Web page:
In October 2008 I had the opportunity to go on a month-long study tour in the United States (US) under the International Visitor Leadership Programme (IVLP) just before the presidential elections that ushered President Barrack Obama into office. The visit afforded me and some 19 or so other journalists from Anglophone Africa a life-time learning experience about how the world’s strongest democracy conducts its presidential campaign and elections.
Our stay in Washington DC, Mississippi, Louisiana, Nevada and New York afforded us an opportunity to interact with people of various political hues and cultural backgrounds. Since then I have been to the US three more times mostly New York and Washington DC. One of the things I have come to like most about the US is its openness to a host of people of different nationalities, cultures, races and religions. America is teeming with people from all parts of the world.
It is against this background that, although I am a Christian, I get very disturbed with Republican presumptive nominee Donald Trump’s repulsive views on Muslims. His views on banning Muslims from entering the US are not in sync with the American psyche which is very tolerant of religious affiliation.
I wouldn’t also imagine that a serious American presidential candidate would be doing the right thing insulting people of other nationalities such as Mexicans, Latinos, African-Americans et cetera, or even women, as Trump has been doing.
Trump may have the financial wherewithal to muscle his way to the White House but he is surely hurting his fellow Republicans who want the next American president to be from the Republican camp.
Trump’s proposed ban on Muslim immigration, if he becomes president, indeed as many others have rightly argued, is wholly impractical. Religious affiliation is largely invisible and any would-be terrorist could simply lie about being Muslim. Nor would new border controls address the problem of radicalised U.S. citizens.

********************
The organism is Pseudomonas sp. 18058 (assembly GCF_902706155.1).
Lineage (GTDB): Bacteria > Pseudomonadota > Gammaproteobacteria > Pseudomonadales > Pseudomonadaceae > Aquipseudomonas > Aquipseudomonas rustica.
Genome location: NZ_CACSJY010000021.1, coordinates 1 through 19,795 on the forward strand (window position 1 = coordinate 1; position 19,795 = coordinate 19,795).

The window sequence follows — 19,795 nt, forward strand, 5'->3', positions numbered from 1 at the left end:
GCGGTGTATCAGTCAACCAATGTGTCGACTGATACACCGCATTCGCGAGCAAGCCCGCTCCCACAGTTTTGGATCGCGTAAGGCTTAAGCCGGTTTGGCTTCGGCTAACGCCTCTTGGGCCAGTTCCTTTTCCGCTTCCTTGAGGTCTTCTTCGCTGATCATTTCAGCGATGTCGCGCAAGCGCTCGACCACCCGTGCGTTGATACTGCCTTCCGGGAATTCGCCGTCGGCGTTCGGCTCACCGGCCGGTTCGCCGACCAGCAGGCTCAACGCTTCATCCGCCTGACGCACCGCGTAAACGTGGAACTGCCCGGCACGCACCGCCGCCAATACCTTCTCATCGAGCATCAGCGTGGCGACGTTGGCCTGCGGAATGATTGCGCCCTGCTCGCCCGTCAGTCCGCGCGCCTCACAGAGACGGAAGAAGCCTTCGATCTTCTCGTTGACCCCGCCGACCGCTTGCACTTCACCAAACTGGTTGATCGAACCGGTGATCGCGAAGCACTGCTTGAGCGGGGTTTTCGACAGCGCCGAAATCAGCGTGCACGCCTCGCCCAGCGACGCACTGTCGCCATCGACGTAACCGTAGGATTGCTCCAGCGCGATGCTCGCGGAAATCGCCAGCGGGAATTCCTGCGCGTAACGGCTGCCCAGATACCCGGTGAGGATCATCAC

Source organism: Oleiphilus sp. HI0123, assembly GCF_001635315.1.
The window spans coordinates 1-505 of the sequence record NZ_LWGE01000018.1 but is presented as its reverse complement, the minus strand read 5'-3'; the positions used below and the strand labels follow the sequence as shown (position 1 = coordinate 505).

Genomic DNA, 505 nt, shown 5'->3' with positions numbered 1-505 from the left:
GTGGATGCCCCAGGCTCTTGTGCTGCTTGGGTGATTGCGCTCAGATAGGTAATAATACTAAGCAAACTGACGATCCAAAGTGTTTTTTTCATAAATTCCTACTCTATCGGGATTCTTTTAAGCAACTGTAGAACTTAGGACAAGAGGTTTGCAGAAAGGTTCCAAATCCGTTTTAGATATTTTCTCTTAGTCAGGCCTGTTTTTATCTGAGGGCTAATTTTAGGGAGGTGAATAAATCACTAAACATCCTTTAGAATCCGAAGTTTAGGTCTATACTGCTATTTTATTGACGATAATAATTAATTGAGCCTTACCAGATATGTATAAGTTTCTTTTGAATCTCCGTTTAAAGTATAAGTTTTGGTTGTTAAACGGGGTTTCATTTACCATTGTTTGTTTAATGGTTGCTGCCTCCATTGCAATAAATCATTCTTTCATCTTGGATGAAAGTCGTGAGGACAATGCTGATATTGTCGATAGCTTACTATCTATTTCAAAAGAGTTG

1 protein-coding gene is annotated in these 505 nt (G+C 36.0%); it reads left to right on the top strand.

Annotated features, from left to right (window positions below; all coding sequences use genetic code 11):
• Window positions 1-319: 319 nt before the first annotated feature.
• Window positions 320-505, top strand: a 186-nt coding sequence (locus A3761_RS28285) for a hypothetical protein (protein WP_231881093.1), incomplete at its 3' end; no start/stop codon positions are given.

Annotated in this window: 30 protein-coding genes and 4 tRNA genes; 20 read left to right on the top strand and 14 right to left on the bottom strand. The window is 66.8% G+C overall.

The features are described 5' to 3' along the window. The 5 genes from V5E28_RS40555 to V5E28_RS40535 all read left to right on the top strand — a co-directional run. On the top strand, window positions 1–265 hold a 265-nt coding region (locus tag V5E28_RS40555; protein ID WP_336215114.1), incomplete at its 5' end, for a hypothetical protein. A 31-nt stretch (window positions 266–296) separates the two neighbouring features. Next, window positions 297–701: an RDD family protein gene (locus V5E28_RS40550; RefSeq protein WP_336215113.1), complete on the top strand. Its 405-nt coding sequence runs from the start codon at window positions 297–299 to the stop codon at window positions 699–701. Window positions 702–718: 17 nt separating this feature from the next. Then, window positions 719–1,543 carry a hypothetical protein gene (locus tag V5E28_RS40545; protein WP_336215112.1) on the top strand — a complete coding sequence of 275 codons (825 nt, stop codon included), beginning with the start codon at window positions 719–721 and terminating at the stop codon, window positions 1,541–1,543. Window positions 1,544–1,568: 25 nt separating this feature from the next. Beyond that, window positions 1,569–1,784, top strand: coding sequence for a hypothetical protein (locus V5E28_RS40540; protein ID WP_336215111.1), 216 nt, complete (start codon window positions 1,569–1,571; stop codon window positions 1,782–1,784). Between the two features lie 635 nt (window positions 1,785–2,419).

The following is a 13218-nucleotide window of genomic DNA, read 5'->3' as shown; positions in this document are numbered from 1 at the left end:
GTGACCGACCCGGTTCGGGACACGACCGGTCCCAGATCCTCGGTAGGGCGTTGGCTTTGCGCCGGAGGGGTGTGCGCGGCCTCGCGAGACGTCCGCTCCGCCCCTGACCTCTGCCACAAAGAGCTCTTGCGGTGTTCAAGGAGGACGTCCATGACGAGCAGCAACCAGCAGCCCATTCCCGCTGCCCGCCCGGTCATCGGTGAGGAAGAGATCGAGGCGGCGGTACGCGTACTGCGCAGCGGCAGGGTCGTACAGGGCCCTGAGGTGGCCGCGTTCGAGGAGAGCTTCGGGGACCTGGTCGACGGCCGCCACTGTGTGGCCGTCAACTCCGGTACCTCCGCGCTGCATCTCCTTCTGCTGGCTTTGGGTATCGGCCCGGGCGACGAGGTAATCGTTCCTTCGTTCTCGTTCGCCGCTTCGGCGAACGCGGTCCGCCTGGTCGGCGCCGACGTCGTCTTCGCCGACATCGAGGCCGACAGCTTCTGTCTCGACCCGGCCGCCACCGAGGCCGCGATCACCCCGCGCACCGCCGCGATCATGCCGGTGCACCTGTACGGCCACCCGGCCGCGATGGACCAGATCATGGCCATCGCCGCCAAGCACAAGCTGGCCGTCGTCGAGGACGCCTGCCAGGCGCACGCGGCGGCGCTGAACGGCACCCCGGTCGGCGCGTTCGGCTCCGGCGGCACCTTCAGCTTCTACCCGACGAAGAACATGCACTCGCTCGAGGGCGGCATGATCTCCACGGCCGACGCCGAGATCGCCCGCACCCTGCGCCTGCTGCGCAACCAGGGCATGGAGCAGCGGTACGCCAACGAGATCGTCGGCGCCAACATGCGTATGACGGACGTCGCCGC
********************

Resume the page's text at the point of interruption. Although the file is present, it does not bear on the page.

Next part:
The killing of 49 people in Orlando, Florida, last week by a Muslim which has reignited Trump’s anti-Muslim sentiments is a toxic habit of conflating the fanatical few with millions of mainstream Muslims throughout America and more than a billion worldwide. Apart from being an affront to American values it does not help the cause of democracy and his party’s bid to reclaim the White House.
A ban on Muslim immigration would actually make the United States less safe as it would undercut the nation’s ability to work with Muslim nations to battle the scourge of radical Islam. It would also endanger millions of Americans outside the US. What I don’t understand is why his fellow Republicans, if they are serious to win the presidency, can’t stop him from voicing out his pathological hatred for Muslims and people of other races. Why is Trump oblivious and indifferent to the danger of implying that all Muslims are America’s enemies?
In addition to banning them from entering the US, Trump has also talked about closing and even creating a national registry of Muslims. Who is poisoning his mind with such funny ideas?
I don’t care who will win the US elections on November 8 between Trump and the Democrat presumptive nominee Hillary Clinton but I have a serious problem with Trump’s proposed policies which once made into law would do more harm than good to American values and the world at large.
Well, I have no meaningful way of influencing the American elections, and all I can do is hope that this man will be stopped from becoming the world’s strongest man at all costs. But this also behooves Bernie Sanders who has vowed to take the fight for the Democrat presidential nomination to the convention in August to relook at his chances of overturning the tables against Clinton. The best that Sanders could be remembered for is to work towards enmeshing the cream of his policies with those of Clinton as she did when she supported Obama in 2008, a move that helped unseat the Republicans.
Back home, the shenanigans in Parliament are reminiscent of the ‘Section 65 Number One, Budget Number Two episode’ of former Malawi Congress Party (MCP) czar John Zenasi Ungapake Tembo (JZU) and then Leader of Opposition which catapulted MCP’s attrition in the House with JZU at its helm.
The national budget is for all Malawians and as representatives of the people it is only fair that reason should prevail over emotions and personal benefit. Admitted, Parliamentarians may be entitled to what they are agitating for. But that should not go to the extent of derailing proceedings in the House which will hurt the very people they represent. MPs should realise that the ‘subsidies’ they are prodding government to give them are from the very people they represent.